Today’s post is meant to motivate people who are not sure if they should follow a creative pursuit to take that leap and see what happens. Let’s debunk a few myths that discourage many from developing their art!
Most if not all of us have a creative power inside that is greater than ourselves. But many people stifle it instead of exploring, limiting themselves to a more ordinary and less inspired life. Still, everybody deserves to experience how great it feels to be able to create something out of nothing. So, today, let’s discuss several very common myths that discourage people from following their creative calling:
- Only widely acknowledged artists are successful
- Only those who make money with their art are real pros
- Only full-time artists create wonderful works
and debunk them!
You have to earn acclaim to be successful
Starting a creative endeavour for the sake of “making it big” is like starting a burger place in your hometown hoping to become the next McDonald’s. No one says you can’t succeed, but the odds are honestly against you – at least, it is the case before you become a true master of the craft, which is said to take at least 10,000 hours of work.
Your motivation will be tested for years after you start developing your creative skill, and you can’t go forward so long if you’re just waiting for the pay-off. Much like relationships where people seek security more than enjoyment from simply being with their partner, you will lose steam mid-way if you are creating for a wrong reason.
The only thing that can carry you through many tough times and failures you are bound to face in the new pursuit is genuine love for what you do. You don’t create for the obscure possibility of being recognised and applauded, you do it for the fun of it, for the inspiration and zest it brings into your everyday life.
And if you become acknowledged down the line, it won’t be truly fulfilling unless you personally feel like you are bringing something wonderful into this world. It’s your own evaluation of what you’re creating that counts. If you think that your art is just fine, but you can do better, you know you need to push forward. And it applies if you are already acknowledged and maybe even paid for your creative work. It’s not about getting massive acknowledgement from the outside world, it’s about feeling you are creating something worthwhile.
You must make money with it
We all need money to survive, but it’s your choice whether you want to make a living with the art you create. While it may feel rewarding to be a “professional …” (fill in the blank – writer, painter, filmmaker, etc.), you will inevitably have to make compromises for your creations to earn commercial success.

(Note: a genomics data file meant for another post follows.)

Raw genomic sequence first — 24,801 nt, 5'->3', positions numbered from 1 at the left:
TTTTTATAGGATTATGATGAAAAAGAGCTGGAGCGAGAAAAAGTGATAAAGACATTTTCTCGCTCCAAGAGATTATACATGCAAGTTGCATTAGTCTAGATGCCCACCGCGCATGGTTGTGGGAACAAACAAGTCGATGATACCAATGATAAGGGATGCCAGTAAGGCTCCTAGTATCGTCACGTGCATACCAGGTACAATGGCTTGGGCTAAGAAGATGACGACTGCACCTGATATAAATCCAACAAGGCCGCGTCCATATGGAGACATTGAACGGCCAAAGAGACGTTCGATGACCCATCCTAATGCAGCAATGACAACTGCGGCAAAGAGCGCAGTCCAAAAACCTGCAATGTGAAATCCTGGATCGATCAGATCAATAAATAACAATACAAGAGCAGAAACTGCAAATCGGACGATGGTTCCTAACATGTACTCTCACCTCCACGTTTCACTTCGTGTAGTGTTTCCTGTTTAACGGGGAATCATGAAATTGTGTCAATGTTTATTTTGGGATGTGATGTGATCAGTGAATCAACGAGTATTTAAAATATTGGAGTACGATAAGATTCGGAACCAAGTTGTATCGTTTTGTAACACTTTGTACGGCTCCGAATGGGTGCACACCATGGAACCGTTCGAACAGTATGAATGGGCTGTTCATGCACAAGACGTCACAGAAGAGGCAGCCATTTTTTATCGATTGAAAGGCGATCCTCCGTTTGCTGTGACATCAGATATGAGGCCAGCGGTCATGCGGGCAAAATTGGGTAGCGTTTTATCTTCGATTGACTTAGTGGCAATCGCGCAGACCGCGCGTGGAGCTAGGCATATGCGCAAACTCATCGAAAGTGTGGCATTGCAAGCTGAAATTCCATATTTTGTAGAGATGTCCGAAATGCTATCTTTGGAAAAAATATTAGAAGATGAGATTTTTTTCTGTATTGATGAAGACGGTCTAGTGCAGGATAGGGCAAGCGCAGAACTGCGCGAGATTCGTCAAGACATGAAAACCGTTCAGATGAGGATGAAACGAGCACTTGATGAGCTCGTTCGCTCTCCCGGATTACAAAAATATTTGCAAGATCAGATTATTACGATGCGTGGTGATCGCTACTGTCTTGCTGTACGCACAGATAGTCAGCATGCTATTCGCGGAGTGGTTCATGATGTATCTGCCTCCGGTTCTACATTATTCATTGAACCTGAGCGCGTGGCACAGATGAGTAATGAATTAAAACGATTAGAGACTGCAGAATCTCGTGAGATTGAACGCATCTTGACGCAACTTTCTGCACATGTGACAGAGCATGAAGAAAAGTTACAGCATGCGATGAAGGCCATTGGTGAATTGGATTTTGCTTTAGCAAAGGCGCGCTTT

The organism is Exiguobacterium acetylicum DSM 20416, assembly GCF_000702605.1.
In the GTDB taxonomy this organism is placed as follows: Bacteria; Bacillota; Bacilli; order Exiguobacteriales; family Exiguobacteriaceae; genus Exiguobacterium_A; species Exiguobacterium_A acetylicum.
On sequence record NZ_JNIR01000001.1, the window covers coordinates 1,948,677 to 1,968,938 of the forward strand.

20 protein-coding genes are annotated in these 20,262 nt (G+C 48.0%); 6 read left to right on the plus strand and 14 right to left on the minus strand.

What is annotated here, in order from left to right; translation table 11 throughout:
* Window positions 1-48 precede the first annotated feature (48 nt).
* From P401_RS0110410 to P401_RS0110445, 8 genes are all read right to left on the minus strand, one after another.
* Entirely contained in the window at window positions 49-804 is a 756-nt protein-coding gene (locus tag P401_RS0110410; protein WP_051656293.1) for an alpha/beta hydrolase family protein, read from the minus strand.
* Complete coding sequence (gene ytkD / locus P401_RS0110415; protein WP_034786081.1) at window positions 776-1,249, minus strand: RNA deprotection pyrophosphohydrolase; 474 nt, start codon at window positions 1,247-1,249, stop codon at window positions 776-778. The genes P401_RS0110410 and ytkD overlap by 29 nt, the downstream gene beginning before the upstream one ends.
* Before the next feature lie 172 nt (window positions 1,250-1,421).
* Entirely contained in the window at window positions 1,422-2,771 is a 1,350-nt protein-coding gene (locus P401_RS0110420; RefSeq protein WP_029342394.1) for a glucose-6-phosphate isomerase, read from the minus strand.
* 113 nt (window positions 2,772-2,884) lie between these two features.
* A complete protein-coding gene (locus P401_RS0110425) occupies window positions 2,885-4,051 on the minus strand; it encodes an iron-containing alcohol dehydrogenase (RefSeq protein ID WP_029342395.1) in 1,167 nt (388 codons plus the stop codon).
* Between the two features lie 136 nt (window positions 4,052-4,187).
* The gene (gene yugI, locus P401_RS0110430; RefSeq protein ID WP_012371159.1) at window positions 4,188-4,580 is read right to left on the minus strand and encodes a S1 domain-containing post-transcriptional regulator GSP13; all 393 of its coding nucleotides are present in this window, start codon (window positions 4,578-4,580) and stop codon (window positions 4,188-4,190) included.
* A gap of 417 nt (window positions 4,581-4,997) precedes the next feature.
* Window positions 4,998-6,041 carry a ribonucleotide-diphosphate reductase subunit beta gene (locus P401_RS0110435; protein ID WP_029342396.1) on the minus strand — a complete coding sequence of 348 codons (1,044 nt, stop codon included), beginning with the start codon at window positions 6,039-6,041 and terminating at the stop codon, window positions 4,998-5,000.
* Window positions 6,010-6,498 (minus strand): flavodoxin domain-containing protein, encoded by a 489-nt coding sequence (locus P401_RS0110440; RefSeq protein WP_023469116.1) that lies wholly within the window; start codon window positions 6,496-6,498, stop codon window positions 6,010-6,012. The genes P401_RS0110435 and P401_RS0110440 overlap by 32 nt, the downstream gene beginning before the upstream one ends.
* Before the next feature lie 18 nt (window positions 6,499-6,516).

If you are ready and willing to accept that your work will be modified by outside forces, such as publishers or producers, with purely selling intent, you can certainly start trying to build a career around your art right now. Another option is to treat your craft purely as a hobby, never trying to turn it into a moneymaker. The middle way could be pitching your art as-is to people who can help you commercialise it, and only allow modifications to an extent that you feel isn’t harmful to the creative project. Whichever way you go, the choice is yours – there are no set rules in this game. Regardless of whether you make money with your craft, you will be able to master it by working hard enough.
You have to dedicate all your time to it
It’s true that without time and effort spend on development, any seed of talent will rot. But because the best creative work is driven by inspiration, you can’t put it into a set schedule. You don’t know if you will be fired up tomorrow at 4pm after tea, so no use making a timetable for something as spontaneous as art. Just like love, when squeezed too tight your inspiration will disappear, leaving you staring at blank canvas in despair. Let it flow as best you can, and enjoy the process of creation – not simply hitting daily targets.
In addition, not everyone has the luxury to dedicate all their life to a creative pursuit. If you are already in mid-thirties, with a few kids on your hands, trading your monthly pay check for an elusive dream of being a full-time artist may not be an option. But it doesn’t mean you should give up hope of creating something bigger than yourself, that will make the world a better place. By all means, if you have a longing for creative self-realisation, find as much time as you can to dedicate to your craft, and take pride in every accomplishment your art leads you to. Even if your endeavour is only one part of your life, out of many, your creative work is as valuable as that of a full-time artist.
I hope this helps you start or continue developing your creativity through any art form you love the most. And if not, here is a quote that may change your mind:
“The most regretful people on earth are those who felt the call to creative work, who felt their own creative power restive and uprising, and gave to it neither power nor time.”
Mary Oliver, Pulitzer Prize winning poetess
Enjoy your journey!
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